By JONALYN FORTUNO and PAULINE DYCOCO
WHILE Monday’s polls have been deemed successful, an election watchdog said the automation failed in at least one area: the transmission of votes.
“While the counting is speedy, the transmission is not,” said Roan Libarios of Legal Network for Truthful Elections (LENTE) at a press conference held in Manila yesterday. About 5 to 10 percent of the municipal canvassing boards failed to transmit on time.
In the past three days, reports of problems with transmission and defective compact flash
cards have stalled the tally at the municipal and provincial levels, delaying the proclamation of candidates. Before the the polls, the Commission on Elections had announced that results will be known in 48 hours.
LENTE also said Comelec failed to meet the expected 85-percent voter turnout because of the queuing problem. By its estimates, 10 percent of voters ended up leaving the precincts when waiting proved too long.
“In some areas, it took three to four hours before a voter could finally vote,” said Libarios. He added for the next polls, Comelec should increase the number of precincts.
LENTE chairperson Christian Monsod said despite the glitches, the public has accepted a new voting process and is in fact satisfied with the speedy results. The voters seem to trust the accuracy of machines, he added, dismissing fears that the PCOS machines could be hacked.
“Despite the grim scenarios raised, we somehow managed to pull it off,” added Libarios. Lente also gave the teachers or the Board of Election Inspectors (BEIs) a “high mark” for a job well done.
Monsod also dismissed fears of a possible hacking because Comelec has installed proper safeguards to detect internal rigging.
But in a Social Weather Stations survey in February, 46 percent of the people believed the machines could be sabotaged to fake the election results; 25 percent disagreed. The remaining 27 percent were undecided.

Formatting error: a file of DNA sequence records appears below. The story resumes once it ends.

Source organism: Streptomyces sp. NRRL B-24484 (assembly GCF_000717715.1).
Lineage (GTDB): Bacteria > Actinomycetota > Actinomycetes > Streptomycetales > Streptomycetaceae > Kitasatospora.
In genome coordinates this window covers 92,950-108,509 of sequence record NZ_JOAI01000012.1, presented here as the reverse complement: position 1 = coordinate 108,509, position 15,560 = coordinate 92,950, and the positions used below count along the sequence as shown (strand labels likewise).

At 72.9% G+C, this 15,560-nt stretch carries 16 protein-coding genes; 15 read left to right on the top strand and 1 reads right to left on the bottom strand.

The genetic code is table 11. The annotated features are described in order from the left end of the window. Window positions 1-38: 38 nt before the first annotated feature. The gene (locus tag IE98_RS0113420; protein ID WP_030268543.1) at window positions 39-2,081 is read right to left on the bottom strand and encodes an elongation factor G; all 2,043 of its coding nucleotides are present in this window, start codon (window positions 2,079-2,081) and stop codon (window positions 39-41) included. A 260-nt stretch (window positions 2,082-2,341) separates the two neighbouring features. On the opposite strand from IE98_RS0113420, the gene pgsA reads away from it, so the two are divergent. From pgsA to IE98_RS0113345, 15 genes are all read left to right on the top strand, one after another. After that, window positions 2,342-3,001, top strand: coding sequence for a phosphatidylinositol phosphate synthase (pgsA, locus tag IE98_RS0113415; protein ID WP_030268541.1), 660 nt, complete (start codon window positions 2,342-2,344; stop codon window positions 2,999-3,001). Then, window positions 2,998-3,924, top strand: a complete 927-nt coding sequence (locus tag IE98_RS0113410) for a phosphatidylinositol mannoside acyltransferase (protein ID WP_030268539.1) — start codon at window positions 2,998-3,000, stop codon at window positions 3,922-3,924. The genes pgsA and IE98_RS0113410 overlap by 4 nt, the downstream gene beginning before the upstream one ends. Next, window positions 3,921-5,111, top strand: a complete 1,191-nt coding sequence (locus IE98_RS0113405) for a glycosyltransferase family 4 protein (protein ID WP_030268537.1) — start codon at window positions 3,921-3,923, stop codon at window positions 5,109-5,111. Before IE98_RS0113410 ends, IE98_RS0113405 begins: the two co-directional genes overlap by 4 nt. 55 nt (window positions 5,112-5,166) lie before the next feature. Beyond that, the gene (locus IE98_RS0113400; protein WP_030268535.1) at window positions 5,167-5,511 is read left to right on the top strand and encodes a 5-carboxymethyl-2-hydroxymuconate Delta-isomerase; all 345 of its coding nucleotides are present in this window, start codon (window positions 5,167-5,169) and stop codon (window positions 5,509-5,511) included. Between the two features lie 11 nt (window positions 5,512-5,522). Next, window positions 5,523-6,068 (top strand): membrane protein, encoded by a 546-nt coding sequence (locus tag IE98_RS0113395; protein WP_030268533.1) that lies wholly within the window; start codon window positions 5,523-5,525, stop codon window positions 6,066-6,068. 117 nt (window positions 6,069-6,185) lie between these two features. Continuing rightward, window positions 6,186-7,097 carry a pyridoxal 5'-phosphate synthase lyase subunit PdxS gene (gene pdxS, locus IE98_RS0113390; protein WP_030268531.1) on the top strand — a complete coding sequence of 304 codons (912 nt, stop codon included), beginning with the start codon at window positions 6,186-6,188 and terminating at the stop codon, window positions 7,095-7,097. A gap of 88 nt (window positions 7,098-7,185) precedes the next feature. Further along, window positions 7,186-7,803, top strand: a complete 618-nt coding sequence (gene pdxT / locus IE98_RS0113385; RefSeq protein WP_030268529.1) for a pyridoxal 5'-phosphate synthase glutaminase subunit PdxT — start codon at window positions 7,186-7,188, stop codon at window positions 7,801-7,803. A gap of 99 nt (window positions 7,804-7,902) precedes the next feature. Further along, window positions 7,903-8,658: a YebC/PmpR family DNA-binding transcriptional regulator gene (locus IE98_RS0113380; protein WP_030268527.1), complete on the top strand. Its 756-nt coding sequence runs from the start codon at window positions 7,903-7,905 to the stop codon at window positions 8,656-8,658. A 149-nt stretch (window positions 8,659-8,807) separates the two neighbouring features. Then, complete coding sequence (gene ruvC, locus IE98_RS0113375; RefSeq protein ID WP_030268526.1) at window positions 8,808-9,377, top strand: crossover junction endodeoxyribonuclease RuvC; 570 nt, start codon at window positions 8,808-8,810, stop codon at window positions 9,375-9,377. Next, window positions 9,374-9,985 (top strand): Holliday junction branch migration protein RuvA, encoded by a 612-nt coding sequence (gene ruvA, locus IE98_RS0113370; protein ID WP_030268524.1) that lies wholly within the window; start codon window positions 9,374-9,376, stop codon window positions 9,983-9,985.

The next step, according to Lente, is to hold accountable people who committed fraudulent acts.
Lente said vote-selling and vote-buying are the most reported election violation. Cheating, coercion and intimidation also topped the list.
“Anonymous complaints should be backed up with strong evidence and witnesses so that members of Lente will be able to file it and have Comelec to investigate it,” said Lente co-convenor Carlos Medina.
The ‘other card’
In another press conference in Makati yesterday, Alberto Lim of the Makati Business Club presented the “other card” that could boost the credibility of the recently held automated polls.
The “other card” is a survey that will reflect the “voter preference” to be conducted “as close as possible to the elections.”
The objective, he said, is to use the results of this survey with the exit polls of groups like Pulse Asia and the Comelec results, or what he called a “triangulation.”
“If the numbers are close to each other then there will be an established integrity and credibility of the results,” explained Lim. “If cheating occurred, this could be shown in a credible way (through the study).”
The authors are students of Bicol University doing their summer internship at VERA Files.